As this season of archaeology is finished, there aren’t a lot of updates from the field to create interest and traffic. Happily I have a large archive of old photographs of Doha to look through and post. There just aren’t a lot of resources for this sort of thing online, and most old photos of the Gulf are in private/personal collections. I love being able to share these photos, especially as many residents are completely unaware that there were older buildings before the shiny towers and large developments came to Doha. I think a lot of these photos resonate with people as they depict familiar places (like the Corniche) before a lot of the prominent development.
Race on the Corniche in Doha, 1974.
Anyway, I wrote a bit about photography in the Middle Eastern context for my thesis, and it is one of the parts that I’m developing into future research on depictions of heritage and authenticity. So I was very happy when I was contacted through the Origins of Doha Facebook page by the lovely person behind this Tumblr/Instagram of crowd-sourced family photos from the Middle East:
When I asked her why she worked on this she answered that it was because so many collections aren’t publicly available online. So she’s making her own. Absolutely brilliant. Her archive also revealed a lovely bit of synchronicity. Peter Marlowe has a series of photographs titled “Arabs in London”, as featured above. The women is in the middle of the shot, in front of Harrods and between two cars, perhaps attempting to show a dissonance between her appearance and her surrounds. One of the contributors to Zamaan’s archive recognized her:
It’s @Mozishaq’s aunt. Taken from iconic “Arab” to auntie on Instagram.
Though we already feel oversaturated by social media, it still has the ability to surprise, delight, and de-center.
Füsun Ertuğ formerly of Yeditepe University. She conducts paleobotanical research in Turkey.
During the 2013 World Archaeological Congress meetings in Jordan, Jesse Stephen and I organized a small project titled The Faces of Archaeology. The project was developed as a part of a larger social media push at WAC-7 that for the most part went unimplemented due to technical issues. Happily, this project did not depend on internet accessibility and Jesse and I were able to capture over 100 portraits of attendees of WAC-7.
While scholarship and science can mask their practitioners, the individuals involved in archaeological research are nevertheless a diverse group. Such diversity, however, is not always easy to see in the discipline. However, the latest generation of archaeologists has interrogated the question of who conducts archaeological research and the significance of this answer perhaps more explicitly than in any previous era. As a global organization, the World Archaeological Congress endeavors to represent, integrate, and further a diverse body of archaeological participants. This project will reinforce these principles, making them visible through a body of photographic work.
Faces of Archaeology is a photographic project that will be completed during the 2013 Congress in Jordan. During the weeklong event, a lens will be turned on a wide variety of people connected to the archaeological record and the Congress. Through a collection of portraiture and short interviews, a sample of people, purposes, and motivations currently involved in archaeology will aim to illuminate the diversity of archaeology. Framed by this gathering of people in Jordan, and also by a selection of its notable archaeological sites, we will persue a glimpse of the discipline at large.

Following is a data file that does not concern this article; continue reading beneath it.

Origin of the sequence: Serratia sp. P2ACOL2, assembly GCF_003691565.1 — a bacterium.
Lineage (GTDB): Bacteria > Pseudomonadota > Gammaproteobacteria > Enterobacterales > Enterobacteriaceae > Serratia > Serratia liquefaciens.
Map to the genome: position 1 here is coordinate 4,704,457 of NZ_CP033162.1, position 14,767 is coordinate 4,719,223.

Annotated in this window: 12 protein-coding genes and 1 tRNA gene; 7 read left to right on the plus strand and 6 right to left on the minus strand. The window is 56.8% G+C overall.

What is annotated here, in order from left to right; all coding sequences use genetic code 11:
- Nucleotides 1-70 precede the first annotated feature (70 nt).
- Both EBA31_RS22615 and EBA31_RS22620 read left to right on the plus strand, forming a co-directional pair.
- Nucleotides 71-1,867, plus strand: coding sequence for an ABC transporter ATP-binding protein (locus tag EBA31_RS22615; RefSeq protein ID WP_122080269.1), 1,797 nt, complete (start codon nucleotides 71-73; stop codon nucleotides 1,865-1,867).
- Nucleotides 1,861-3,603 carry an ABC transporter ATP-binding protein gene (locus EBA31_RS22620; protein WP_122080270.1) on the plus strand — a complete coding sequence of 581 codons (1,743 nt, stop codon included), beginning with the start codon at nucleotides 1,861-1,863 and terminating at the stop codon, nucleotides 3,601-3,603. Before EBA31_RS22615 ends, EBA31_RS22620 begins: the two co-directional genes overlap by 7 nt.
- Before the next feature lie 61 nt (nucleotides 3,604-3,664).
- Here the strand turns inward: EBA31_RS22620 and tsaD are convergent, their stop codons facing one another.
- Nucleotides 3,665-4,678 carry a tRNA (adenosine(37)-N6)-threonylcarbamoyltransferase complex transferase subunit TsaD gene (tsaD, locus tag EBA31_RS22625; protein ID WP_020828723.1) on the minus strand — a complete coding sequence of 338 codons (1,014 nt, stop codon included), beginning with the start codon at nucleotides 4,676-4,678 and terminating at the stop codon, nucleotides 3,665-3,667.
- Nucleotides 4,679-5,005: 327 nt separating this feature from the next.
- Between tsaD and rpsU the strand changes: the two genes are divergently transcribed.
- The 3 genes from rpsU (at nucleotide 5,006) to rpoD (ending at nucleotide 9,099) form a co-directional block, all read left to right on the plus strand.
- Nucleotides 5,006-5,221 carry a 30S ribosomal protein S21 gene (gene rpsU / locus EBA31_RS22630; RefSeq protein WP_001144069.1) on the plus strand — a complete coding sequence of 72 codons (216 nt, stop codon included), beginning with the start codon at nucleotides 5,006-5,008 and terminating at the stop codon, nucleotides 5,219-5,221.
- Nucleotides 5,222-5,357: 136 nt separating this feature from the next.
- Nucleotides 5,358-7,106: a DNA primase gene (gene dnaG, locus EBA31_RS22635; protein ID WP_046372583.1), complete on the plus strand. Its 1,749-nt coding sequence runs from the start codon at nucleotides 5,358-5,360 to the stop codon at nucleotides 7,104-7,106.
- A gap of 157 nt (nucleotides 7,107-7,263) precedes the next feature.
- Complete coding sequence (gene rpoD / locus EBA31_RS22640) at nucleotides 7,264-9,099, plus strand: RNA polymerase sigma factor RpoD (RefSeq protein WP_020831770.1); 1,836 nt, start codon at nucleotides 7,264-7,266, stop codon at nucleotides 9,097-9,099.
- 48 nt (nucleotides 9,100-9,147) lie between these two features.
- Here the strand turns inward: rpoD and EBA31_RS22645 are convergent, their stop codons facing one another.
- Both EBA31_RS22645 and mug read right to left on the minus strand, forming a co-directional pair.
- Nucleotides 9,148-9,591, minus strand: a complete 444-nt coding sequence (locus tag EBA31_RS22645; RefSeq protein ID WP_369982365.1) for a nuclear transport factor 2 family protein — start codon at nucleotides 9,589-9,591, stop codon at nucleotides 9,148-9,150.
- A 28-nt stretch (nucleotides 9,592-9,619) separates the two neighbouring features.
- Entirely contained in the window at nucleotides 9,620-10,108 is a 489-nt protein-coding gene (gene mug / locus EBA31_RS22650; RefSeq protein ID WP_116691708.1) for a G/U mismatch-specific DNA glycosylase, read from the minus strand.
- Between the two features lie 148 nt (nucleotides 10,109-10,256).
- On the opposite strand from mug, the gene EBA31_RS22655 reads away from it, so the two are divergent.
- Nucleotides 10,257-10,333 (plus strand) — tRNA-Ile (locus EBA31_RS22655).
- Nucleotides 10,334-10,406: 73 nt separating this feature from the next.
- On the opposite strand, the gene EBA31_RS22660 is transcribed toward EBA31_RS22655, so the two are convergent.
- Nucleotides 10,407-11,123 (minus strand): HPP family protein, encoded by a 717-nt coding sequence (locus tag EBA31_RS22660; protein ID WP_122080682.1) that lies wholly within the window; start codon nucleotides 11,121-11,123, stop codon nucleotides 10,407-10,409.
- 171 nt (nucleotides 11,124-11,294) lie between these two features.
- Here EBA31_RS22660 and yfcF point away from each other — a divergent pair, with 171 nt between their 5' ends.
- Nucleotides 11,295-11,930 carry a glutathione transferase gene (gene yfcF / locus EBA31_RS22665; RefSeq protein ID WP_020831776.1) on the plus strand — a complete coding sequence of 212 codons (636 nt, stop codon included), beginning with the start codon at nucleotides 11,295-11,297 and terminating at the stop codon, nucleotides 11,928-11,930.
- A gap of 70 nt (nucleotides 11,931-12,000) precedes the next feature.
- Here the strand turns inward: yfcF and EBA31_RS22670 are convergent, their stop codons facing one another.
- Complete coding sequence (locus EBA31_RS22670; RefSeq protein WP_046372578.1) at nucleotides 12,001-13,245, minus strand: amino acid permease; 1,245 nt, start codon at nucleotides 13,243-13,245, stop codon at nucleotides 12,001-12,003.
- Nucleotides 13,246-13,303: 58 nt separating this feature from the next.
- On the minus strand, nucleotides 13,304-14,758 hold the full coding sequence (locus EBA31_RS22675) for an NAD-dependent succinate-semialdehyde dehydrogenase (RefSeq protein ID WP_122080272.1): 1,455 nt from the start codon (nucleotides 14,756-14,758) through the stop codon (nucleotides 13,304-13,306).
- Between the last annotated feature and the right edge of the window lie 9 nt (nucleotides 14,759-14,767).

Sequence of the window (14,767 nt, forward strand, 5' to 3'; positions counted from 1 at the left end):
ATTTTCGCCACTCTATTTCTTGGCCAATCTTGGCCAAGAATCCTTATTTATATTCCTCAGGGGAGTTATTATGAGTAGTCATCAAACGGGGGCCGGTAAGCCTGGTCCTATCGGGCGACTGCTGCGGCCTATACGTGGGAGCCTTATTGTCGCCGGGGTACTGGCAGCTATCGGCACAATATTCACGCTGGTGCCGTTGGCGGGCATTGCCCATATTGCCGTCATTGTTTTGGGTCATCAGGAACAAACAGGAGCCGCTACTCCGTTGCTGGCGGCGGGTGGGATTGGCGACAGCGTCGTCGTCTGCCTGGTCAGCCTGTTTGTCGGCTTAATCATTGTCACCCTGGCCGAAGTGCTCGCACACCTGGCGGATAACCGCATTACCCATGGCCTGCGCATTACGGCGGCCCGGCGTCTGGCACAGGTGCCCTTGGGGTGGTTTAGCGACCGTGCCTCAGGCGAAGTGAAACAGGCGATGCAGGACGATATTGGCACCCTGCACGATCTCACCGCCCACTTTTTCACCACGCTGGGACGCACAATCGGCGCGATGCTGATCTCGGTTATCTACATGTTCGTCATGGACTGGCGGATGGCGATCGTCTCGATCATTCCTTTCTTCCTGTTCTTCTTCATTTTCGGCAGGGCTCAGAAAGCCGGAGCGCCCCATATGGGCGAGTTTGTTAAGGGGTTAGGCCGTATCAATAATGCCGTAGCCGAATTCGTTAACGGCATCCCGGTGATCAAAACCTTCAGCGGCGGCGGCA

The results have been stunning so far–Jesse Stephen is such an amazing photographer! We have been posting the portraits here:
We’ll update every week with 10 more portraits, so keep checking back!
If I created a venn diagram of my interests, these photographs from Ofra Lapid would be a beautiful fit for the intersection of site depositional processes (ruined houses), dioramas, and photography. While these are more akin to papercraft than true dioramas, I love that they reference digitality–when I create a 3D reconstruction of a structure, I take photos such as these to create skins or textures for the buildings. This is obviously one step further, the creation of a 3D structure that is then printed out and reassembled as a small model.
I’d love to make papercraft models of some of the buildings that I have recreated, but most of the software is PC-only. I could work around it, but it is definitely in the “TO DO…LATER” category.
SWAMPY – from Fecalface.com.
I’ve been more peripatetic than usual lately; we subletted our apartment in anticipation of a visa that was a month late in coming so I’ve been housesitting all over the East Bay. I’ve stayed in four different places, all inhabited by archaeologists–I’ve started making jokes about how I’m studying their settlement patterns. I thought about drawing plans of the layouts of the houses, but then felt like it would be an invasion of privacy–so what kind of implications does that have for archaeological practice?
Special Delivery – by Fecalface.com
Anyway, last Saturday night I took the bus down from my latest domicile in Richmond to check out Endless Canvas’ unbelievable “Sistine Chapel” of graffiti art in a warehouse in West Berkeley. It was held in the former Flint Ink building, a warehouse that has been vacant since 1999. When I walked up to the warehouse I was stunned to see a huge line full of families along with the requisite cool kids. The three floors of the warehouse were lit with industrial spot lights and there were multiple DJ setups, infusing the concrete with thudding hip hop and techno. The building was absolutely covered and I walked through the warehouse several times, up stairs, looking down elevator shafts and out onto the nearby train tracks.
There were several gargantuan pieces by my favorite Bay Area artists–GATS, SWAMPY, Deadeyes along with a few I didn’t recognize. I didn’t have my DSLR, so I took a few shots with my iphone, but I felt that it was mostly unnecessary–so many people were shooting that you could probably reconstruct the entire installation from images on the web. Besides, I’m not sure I could really add to the gorgeous documentation:
Devote, by Endless Canvas
Along with the photographs are a series of videos that show the intense connection to place that graffiti artists have and how they express this through their art. The videos also features a “buffer,” a guy that goes around and paints over the graffiti art and so is deeply familiar with all of the different artists.
When I walk through Oakland the graffiti resonates so strongly with my experience of the city. New pieces, old pieces, new artists, artists referencing each other–it’s an intense dialog with place that can be both intimate, you won’t see certain pieces or stickers unless you walk the street and grandiose, such as the huge pieces that welcome you back to Oakland after you go under the Bay in the BART. Graffiti in Oakland is a passionate expression of defiance and home and I feel deeply lucky that I managed to be around for its effloresce.